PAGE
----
According to Toril Moi, ‘freedom – not identity, difference or equality – is the fundamental concept in de Beauvoir’s feminism’. 1 Simone de Beauvoir insists that women and men are free human beings capable of independent, creative action. However
A Dialectic on Freedom
Memoirs, Diaries, Biography
Kate Kirkpatrick, Becoming Beauvoir: A Life (London: Bloomsbury, 2019), xiv +476 pp. ISBN: 9781–350–04717–4 Simone de Beauvoir, Diary of a Philosophy Student: Volume 2, 1928–29 . The Beauvoir Series. Edited by Barbara Klaw, Sylvie Le Bon
-avowed ‘macho’ 1 who did not devote any of his works to a sustained analysis of gender. But his lifelong companion, Simone de Beauvoir, did, and her distinct philosophical achievements have historically been ignored or reduced to Sartre's, especially in the
Ingrid Galster, Beauvoir dans tous ses états. Paris, Tallandier, 2007, 347pp. ISBN 978-2-84734-454-7 €25 (paperback)
Engagements, Contexts, Reconsiderations
At one hundred, we are told, a book becomes a classic; at one hundred Simone de Beauvoir has surely become a legend. And yet, like all legends, she remains something of an enigma, yet to be discovered. To be discovered, perhaps, in a way similar to her own attempt at self-discovery in Hard Times (the second volume of The Force of Circumstance), which results in a moving encounter with symptoms, repressions, and defenses that reveal those darker unrepentant forces―dreams and nightmares―that haunt her life. To discover is also to uncover the pages of a partly-written life that recurs in a succession of dreams and nightmares. As Beauvoir puts it: “In my dreams … there are objects that have always recurred” as “receptacles of suffering … the hands of a watch that begin to race [moved] by a secret and appalling organic disorder; a piece of wood bleeds beneath the blow of an ax … I feel the terror of these nightmares in my waking hours, if I call to mind the walking skeletons of Calcutta orthose little gourds with human faces―children suffering from malnutrition.”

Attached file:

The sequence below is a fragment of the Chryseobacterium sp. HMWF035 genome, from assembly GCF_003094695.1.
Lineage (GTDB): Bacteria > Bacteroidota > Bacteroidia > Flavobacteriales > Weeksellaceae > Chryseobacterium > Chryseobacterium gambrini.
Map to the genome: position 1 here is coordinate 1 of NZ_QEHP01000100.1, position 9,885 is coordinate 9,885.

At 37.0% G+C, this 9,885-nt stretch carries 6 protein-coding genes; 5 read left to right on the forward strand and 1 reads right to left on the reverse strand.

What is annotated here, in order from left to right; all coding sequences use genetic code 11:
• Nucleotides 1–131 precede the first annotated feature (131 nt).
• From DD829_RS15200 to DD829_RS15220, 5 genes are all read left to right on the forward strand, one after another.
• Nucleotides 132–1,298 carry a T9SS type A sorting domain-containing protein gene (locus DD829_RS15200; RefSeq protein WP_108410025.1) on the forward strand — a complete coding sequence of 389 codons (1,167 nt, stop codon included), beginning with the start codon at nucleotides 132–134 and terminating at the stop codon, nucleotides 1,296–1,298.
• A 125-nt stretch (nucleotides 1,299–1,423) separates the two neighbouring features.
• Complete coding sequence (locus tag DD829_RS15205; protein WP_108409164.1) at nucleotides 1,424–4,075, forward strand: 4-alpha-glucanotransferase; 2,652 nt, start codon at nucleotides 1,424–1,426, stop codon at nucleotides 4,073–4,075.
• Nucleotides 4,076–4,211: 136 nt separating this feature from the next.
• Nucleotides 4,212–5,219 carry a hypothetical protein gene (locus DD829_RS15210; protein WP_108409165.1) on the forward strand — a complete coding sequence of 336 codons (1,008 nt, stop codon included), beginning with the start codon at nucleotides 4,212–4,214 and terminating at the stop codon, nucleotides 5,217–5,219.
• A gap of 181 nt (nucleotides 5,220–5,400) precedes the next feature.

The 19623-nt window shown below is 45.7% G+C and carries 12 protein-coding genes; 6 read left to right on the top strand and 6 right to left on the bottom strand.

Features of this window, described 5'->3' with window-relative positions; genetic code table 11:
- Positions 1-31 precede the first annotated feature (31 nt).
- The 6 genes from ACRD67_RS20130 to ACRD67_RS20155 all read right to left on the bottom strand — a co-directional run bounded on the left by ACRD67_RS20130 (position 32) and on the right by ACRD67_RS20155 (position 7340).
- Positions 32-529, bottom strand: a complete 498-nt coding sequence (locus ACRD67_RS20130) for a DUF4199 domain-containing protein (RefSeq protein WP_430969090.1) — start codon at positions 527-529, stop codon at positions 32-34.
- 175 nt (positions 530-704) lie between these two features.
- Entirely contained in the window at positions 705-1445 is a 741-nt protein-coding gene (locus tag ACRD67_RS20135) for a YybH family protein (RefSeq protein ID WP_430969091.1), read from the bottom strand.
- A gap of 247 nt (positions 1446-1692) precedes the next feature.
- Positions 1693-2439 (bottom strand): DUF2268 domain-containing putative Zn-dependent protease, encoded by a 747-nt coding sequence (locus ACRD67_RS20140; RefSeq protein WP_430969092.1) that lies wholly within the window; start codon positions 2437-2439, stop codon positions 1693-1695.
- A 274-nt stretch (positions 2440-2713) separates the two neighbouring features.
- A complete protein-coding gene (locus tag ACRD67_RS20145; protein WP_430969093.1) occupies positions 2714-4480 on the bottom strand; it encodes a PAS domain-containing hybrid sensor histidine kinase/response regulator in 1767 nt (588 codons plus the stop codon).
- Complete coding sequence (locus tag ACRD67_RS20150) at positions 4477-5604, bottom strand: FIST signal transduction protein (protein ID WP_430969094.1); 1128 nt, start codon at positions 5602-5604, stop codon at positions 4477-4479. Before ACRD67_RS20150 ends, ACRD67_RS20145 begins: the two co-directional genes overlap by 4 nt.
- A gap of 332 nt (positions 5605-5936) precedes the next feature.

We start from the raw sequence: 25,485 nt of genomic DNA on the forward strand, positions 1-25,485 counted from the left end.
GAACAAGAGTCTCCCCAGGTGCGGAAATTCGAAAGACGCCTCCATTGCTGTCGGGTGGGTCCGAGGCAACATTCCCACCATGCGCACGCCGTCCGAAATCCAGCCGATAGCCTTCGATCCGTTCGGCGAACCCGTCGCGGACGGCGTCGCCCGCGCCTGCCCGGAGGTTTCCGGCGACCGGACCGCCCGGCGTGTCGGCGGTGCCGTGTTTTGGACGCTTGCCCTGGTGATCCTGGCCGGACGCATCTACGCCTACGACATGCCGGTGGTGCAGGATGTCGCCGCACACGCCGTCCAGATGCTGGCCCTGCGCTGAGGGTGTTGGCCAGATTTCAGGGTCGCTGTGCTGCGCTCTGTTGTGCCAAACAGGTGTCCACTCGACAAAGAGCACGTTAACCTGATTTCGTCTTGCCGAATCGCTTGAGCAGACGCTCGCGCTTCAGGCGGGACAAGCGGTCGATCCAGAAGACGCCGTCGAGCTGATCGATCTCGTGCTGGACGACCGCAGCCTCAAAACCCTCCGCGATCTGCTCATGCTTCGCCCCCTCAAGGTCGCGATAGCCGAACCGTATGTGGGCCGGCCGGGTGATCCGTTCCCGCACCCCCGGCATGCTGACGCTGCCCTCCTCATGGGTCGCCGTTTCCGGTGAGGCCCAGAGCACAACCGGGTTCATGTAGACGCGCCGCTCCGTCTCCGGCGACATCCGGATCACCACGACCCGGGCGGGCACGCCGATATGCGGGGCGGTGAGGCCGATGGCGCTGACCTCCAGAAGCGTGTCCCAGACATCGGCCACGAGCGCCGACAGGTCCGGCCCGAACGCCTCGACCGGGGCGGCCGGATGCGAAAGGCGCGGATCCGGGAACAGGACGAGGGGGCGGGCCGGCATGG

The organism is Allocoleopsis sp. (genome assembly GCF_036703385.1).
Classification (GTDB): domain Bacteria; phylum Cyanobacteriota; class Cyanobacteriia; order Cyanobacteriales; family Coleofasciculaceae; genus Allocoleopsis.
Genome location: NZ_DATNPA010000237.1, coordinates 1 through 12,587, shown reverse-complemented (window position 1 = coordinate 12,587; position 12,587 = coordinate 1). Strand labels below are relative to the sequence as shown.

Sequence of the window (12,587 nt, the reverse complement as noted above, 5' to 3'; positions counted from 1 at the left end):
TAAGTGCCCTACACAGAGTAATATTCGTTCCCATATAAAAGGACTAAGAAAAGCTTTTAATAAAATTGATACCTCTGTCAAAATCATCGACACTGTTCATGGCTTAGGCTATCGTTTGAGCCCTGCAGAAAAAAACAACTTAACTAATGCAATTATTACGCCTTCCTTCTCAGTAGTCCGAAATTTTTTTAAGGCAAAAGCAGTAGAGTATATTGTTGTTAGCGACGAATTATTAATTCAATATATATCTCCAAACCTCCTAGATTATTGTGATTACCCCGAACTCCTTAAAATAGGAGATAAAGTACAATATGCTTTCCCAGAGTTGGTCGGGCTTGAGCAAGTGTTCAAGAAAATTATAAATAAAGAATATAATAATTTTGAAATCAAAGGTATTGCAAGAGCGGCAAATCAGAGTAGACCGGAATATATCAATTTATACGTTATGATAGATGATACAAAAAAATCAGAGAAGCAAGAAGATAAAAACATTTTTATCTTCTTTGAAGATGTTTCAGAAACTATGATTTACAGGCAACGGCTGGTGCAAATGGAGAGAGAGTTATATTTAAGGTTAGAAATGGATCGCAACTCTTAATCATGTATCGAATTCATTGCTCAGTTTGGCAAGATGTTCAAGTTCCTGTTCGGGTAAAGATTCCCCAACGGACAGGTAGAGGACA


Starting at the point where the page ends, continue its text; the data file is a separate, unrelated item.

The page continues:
Sin and Lovelessness in Sartre's Saint Genet
conclude that in the later work Sartre begins to show reservations about this stance and that Simone de Beauvoir's influence in this respect deserves greater scrutiny. These claims rest upon research that can be sketched only briefly in this article
lettres à Simone de Beauvoir 6 – comporte, selon nos calculs, plus ou moins 36 % de discours direct, Le Sursis , 31%, et le « cycle Brunet » de La Mort dans l’âme , 55 %. 7 La poétique sartrienne du dialogue romanesque La poétique sartrienne du dialogue
Dennis A. Gilbert
My article focuses on Le Théâtre existentialiste (Existentialist Theater) by Simone de Beauvoir, recently translated and published in the volume of the Beauvoir Series on her literary writings. The first part introduces the original sound recording of this text and the circumstances behind its possible production in New York City in 1947 and my discovery of it at Wellesley College in 1996. The second part analyzes the divisions of Beauvoir's remarks as she presents Jean-Paul Sartre, Albert Camus, and their principal plays from the period of the Occupation: The Flies, No Exit, and Caligula. The third part then evaluates certain of Beauvoir's key concepts in terms of how they were able to define adequately the substance of existentialist theater for a postwar American audience and whether they remain valid for a more contemporary theatrical public some six decades later.
Human freedom resides primarily in exercise of that capacity that humans employ more abundantly than any other species on earth: the capacity for judgement. And in particular: that special judgement in relation to Self that we call aspiration. Freedom is not the absence of a field of (other) powers; instead, freedom shows up only against the reticulations of power impinging from without. For freedom worthy of the name must be construed as an exercise of power within an already-present field of power. Thus, liberty and causal necessity are not obverses.
Judith G. Coffin
This essay considers the near simultaneity of The Second Sex and Alfred C. Kinsey's reports on sexual behavior. It shows how reviewers in both France and the United States paired the studies; it asks how that pairing shaped the reception of The Second Sex; and it situates the studies in their larger historical context—a moment in which sexuality commanded new and much broader attention. An ever-widening number of disciplines, institutions, sectors of mass culture, and representatives of an expanding consumer economy (from studies of the authoritarian personality or juvenile delinquency to advertising) insisted that sexuality was key to their concerns and enterprises. The ways in which sexuality might be understood multiplied—to the point where an allencompassing notion of “sex” collapsed, giving way, eventually, to a plurality of terms: sexuality, sex roles, and gender.